Modern themes and old-fashioned values in a ghostly Nantucket wonder, with a twist.



Nantucket’s ghosts work alongside living islanders to face the challenge of development that guts old houses.

One year after a tragic boating accident, the ghost of Mary Chase, dead over 100 years, wakes in a windless, 21st-century November. She’s the new Town Crier, needed to warn others about the imminent destruction of her 18th-century house, one of many being “rehabilitated” for new, off-island owners. She watches the Old North Gang—Gabe Pinkham and Paul, Cyrus, and Maddie Coffin, all white island children of mostly English descent; biracial Phoebe Folger Antoine, whose mom is white and whose dad is Jamaican; and Dominican–Cape Verdean twins Maria and Markos Ramos—as they encounter ghosts from an earlier time and begin to work with them to thwart the developers through a string of “accidents.” And, at a crucial moment, when Phee’s house is threatened, once-quiet Mary finds her voice, screaming to wake the world. The author of such well-loved, intricately plotted mysteries as Chasing Vermeer (2004), Balliett outdoes herself here with this surprising story, set in a lovingly depicted present-day Nantucket and peopled with ordinary citizens who, like their predecessors, work with their hands. Phee and her grandfather have even started an organization to help homeless island workers. Mary’s first-person, present-tense account weaves in and out of an omniscient observation of the children’s actions as the line blurs between the living and the dead.

Modern themes and old-fashioned values in a ghostly Nantucket wonder, with a twist. (Fantasy. 9-13)

Pub Date: March 27, 2018

ISBN: 978-0-545-86756-6

Page Count: 320

Publisher: Scholastic

Review Posted Online: Nov. 22, 2017

Kirkus Reviews Issue: Dec. 15, 2017

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Moving and poetic.

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A motherless boy is forced to abandon his domesticated fox when his father decides to join soldiers in an approaching war.

Twelve-year-old Peter found his loyal companion, Pax, as an orphaned kit while still grieving his own mother’s death. Peter’s difficult and often harsh father said he could keep the fox “for now” but five years later insists the boy leave Pax by the road when he takes Peter to his grandfather’s house, hundreds of miles away. Peter’s journey back to Pax and Pax’s steadfastness in waiting for Peter’s return result in a tale of survival, intrinsic connection, and redemption. The battles between warring humans in the unnamed conflict remain remote, but the oncoming wave of deaths is seen through Pax’s eyes as woodland creatures are blown up by mines. While Pax learns to negotiate the complications of surviving in the wild and relating to other foxes, Peter breaks his foot and must learn to trust a seemingly eccentric woman named Vola who battles her own ghosts of war. Alternating chapters from the perspectives of boy and fox are perfectly paced and complementary. Only Peter, Pax, Vola, and three of Pax’s fox companions are named, conferring a spare, fablelike quality. Every moment in the graceful, fluid narrative is believable. Klassen’s cover art has a sense of contained, powerful stillness. (Interior illustrations not seen.)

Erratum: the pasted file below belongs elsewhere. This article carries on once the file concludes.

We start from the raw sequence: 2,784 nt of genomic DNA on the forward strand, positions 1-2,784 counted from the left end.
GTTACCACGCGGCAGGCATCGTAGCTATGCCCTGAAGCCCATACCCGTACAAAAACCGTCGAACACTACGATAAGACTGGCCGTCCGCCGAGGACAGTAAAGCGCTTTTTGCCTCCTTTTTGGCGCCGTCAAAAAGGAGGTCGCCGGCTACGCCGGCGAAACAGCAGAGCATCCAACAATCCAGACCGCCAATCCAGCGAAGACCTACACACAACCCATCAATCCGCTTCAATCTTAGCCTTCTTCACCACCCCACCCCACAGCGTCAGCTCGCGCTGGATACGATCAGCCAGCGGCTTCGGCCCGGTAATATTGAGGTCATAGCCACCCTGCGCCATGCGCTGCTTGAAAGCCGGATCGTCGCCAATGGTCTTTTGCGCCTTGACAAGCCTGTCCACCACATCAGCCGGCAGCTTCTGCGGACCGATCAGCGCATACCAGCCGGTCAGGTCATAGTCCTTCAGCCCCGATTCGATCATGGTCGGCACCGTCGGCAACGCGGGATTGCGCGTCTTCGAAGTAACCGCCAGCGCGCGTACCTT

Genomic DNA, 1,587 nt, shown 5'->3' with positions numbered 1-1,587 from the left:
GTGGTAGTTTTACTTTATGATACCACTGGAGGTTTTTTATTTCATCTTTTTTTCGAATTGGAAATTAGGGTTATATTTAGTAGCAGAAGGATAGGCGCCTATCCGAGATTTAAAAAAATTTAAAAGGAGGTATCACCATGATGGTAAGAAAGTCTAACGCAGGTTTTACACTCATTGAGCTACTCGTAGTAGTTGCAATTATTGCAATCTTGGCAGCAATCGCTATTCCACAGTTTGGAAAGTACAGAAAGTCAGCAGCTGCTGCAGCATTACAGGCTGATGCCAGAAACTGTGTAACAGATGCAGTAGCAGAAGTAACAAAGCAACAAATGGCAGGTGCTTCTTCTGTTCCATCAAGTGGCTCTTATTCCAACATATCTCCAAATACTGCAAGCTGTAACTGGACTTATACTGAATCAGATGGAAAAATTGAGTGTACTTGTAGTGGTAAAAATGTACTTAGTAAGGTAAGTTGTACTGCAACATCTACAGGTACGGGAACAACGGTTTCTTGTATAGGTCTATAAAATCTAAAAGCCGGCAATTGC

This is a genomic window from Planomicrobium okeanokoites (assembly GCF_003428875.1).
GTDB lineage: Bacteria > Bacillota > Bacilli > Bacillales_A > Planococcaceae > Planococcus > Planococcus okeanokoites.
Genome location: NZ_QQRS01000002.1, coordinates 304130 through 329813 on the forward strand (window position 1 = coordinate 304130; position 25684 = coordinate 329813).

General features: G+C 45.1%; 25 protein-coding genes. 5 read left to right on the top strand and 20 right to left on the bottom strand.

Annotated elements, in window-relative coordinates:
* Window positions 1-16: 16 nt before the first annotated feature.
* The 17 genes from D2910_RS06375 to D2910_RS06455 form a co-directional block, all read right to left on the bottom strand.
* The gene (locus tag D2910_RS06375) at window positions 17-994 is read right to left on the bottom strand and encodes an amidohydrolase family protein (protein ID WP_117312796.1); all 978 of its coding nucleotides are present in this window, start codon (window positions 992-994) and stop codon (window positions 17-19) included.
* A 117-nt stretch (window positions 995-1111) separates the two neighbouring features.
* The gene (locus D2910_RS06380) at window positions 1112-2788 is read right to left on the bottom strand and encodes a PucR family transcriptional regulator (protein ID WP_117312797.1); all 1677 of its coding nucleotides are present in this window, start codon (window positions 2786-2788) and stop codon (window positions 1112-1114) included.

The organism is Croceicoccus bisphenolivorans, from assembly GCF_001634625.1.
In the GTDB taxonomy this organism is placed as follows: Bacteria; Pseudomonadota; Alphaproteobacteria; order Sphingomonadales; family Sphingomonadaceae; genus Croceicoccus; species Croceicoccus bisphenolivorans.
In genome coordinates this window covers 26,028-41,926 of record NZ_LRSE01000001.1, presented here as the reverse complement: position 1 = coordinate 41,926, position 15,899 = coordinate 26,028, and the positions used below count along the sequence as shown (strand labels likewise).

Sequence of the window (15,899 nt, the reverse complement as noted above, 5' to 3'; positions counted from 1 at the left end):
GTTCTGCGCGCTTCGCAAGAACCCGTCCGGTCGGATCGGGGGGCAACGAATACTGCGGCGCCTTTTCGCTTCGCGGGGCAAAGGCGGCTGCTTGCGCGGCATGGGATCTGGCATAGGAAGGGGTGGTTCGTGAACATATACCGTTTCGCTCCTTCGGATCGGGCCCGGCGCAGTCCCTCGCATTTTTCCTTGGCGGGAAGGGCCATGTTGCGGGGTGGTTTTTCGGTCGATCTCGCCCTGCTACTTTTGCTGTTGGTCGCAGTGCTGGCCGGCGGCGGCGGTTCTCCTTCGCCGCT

Moving and poetic. (Animal fantasy. 9-13)

Pub Date: Feb. 2, 2016

ISBN: 978-0-06-237701-2

Page Count: 304

Publisher: Balzer + Bray/HarperCollins

Review Posted Online: Oct. 19, 2015

Kirkus Reviews Issue: Nov. 1, 2015

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Full of puzzles to think about, puns to groan at and references to children’s book titles, this solid, tightly plotted read...


From the Mr. Lemoncello's Library series , Vol. 1

When a lock-in becomes a reality game, 12-year-old Kyle Keeley and his friends use library resources to find their way out of Alexandriaville’s new public library.

The author of numerous mysteries for children and adults turns his hand to a puzzle adventure with great success. Starting with the premise that billionaire game-maker Luigi Lemoncello has donated a fortune to building a library in a town that went without for 12 years, Grabenstein cleverly uses the tools of board and video games—hints and tricks and escape hatches—to enhance this intricate and suspenseful story. Twelve 12-year-old winners of an essay contest get to be the first to see the new facility and, as a bonus, to play his new escape game. Lemoncello’s gratitude to the library of his childhood extends to providing a helpful holographic image of his 1968 librarian, but his modern version also includes changing video screens, touch-screen computers in the reading desks and an Electronic Learning Center as well as floor-to-ceiling bookshelves stretching up three stories. Although the characters, from gamer Kyle to schemer Charles Chiltington, are lightly developed, the benefits of pooling strengths to work together are clear.

Full of puzzles to think about, puns to groan at and references to children’s book titles, this solid, tightly plotted read is a winner for readers and game-players alike. (Mystery. 9-13)

Pub Date: June 25, 2013

ISBN: 978-0-375-87089-7

Page Count: 304

Publisher: Random House

Review Posted Online: April 3, 2013

Kirkus Reviews Issue: May 1, 2013

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